Potential long term risks associated with maternal aging the role of the mitochondria

We discuss whether advanced maternal age has long-term effects through inheritance of the mitochondrial DNA, apart from the immediate consequences of maternal age on reproduction.

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Martin Graham Wilding, Ph.D.

Volume 103, Issue 6, Pages 1397-1401


The mean age at which women create families in Western society is increasing. This is in spite of the fact that reproduction in later life is subject to various difficulties, such as the lower probability of conception in relation to maternal age, the increase in spontaneous pregnancy loss, and higher obstetric risk. In this review of recent data, we suggest that a fourth effect, the decrease in lifespan of children in relation to the age of conception of the mother, can be added to the list. We discuss this effect in relation to the transmission of the mitochondria exclusively through the female germ line and the effect of age on this organelle. Data from our own studies and the animal literature as a whole suggest that this effect could be due to the transmission of damaged mitochondrial DNA, and further indicate that the effect is more widespread than previously considered.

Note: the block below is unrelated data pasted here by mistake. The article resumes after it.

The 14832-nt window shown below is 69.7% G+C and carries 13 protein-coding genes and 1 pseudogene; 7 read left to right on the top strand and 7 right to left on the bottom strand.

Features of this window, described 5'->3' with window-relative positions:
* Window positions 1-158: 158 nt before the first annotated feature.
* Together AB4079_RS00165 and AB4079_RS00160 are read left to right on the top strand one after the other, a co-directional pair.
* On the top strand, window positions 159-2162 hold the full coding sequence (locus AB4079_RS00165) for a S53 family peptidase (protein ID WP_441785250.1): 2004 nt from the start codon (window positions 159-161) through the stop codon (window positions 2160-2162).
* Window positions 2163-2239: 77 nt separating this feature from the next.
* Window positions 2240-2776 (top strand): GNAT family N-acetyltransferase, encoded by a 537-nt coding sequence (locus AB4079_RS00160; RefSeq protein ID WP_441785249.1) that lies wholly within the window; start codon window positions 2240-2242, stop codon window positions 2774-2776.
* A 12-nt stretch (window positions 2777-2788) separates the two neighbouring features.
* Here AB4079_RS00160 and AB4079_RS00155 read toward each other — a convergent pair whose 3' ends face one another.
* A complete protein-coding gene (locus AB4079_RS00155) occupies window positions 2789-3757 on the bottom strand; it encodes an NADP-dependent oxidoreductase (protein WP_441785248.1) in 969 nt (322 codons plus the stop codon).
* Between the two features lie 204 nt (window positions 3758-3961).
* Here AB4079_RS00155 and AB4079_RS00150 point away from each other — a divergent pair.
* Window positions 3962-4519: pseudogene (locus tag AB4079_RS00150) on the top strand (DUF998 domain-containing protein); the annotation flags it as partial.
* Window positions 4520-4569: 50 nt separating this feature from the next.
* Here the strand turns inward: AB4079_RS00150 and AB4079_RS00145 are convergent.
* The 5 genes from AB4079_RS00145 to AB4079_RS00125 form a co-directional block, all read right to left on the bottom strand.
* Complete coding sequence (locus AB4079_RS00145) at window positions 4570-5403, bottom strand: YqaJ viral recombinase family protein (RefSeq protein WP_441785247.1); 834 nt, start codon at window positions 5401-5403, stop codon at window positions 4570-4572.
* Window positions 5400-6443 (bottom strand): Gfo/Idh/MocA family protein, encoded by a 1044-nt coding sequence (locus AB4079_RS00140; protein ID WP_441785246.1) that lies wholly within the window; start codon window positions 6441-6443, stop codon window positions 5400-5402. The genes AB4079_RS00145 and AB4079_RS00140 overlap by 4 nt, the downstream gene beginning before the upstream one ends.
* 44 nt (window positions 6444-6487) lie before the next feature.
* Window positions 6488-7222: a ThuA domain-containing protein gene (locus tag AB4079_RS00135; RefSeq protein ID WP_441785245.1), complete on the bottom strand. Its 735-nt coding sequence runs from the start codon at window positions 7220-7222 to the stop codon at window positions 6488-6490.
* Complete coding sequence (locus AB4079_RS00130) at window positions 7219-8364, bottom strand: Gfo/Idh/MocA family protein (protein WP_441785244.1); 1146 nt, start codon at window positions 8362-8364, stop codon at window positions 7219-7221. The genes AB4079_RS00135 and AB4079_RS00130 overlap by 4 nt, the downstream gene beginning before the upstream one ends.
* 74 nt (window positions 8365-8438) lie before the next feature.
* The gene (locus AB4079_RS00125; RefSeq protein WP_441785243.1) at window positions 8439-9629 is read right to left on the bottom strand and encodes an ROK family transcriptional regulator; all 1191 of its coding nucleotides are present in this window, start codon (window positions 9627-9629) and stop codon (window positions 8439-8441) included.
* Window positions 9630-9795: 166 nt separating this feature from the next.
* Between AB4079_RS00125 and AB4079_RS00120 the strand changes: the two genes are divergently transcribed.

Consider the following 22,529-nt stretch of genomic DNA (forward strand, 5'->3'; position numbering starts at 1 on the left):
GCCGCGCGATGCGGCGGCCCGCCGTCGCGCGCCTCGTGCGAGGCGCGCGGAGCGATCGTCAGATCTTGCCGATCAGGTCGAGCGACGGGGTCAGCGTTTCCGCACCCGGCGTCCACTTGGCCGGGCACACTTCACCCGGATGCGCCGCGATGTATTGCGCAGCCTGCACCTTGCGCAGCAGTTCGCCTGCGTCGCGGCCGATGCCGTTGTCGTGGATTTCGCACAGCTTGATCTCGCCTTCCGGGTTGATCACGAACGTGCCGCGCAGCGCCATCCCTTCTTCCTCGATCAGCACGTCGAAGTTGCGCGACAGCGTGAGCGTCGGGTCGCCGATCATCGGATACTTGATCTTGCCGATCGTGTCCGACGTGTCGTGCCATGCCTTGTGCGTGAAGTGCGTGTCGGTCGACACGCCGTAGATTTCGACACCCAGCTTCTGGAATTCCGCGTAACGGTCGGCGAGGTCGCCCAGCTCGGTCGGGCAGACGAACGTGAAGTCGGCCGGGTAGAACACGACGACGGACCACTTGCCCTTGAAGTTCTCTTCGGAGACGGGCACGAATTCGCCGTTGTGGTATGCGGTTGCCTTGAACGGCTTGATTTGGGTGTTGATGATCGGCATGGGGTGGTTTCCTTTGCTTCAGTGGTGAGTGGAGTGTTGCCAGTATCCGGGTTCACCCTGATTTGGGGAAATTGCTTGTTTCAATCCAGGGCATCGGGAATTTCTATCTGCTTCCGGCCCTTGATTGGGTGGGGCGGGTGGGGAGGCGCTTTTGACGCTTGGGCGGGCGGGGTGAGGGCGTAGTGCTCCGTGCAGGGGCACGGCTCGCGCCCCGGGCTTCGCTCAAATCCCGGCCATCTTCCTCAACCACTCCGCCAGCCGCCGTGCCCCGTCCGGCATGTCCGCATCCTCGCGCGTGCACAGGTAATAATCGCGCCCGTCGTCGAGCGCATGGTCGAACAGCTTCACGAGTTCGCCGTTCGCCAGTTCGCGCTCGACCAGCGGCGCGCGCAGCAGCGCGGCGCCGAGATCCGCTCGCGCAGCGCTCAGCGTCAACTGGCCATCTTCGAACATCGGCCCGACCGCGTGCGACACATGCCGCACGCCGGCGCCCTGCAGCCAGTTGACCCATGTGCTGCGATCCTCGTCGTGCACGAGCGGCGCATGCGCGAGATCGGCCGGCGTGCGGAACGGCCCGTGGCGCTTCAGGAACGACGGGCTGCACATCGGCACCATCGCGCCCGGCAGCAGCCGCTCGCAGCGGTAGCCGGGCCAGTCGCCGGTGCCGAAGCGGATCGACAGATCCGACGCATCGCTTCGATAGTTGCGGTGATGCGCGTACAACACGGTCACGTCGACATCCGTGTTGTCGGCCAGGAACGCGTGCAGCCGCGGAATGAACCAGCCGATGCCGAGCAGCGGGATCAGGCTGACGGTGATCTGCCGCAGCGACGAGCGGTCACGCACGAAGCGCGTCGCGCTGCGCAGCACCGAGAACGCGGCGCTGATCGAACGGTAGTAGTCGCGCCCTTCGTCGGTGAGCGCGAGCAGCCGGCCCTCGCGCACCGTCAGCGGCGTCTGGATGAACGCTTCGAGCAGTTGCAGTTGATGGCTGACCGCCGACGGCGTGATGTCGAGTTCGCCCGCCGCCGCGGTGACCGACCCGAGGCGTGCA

Read the full text at: http://www.fertstert.org/article/S0015-0282(15)00239-3/fulltext

Fertility and Sterility

Editorial Office, American Society for Reproductive Medicine

Fertility and Sterility® is an international journal for obstetricians, gynecologists, reproductive endocrinologists, urologists, basic scientists and others who treat and investigate problems of infertility and human reproductive disorders.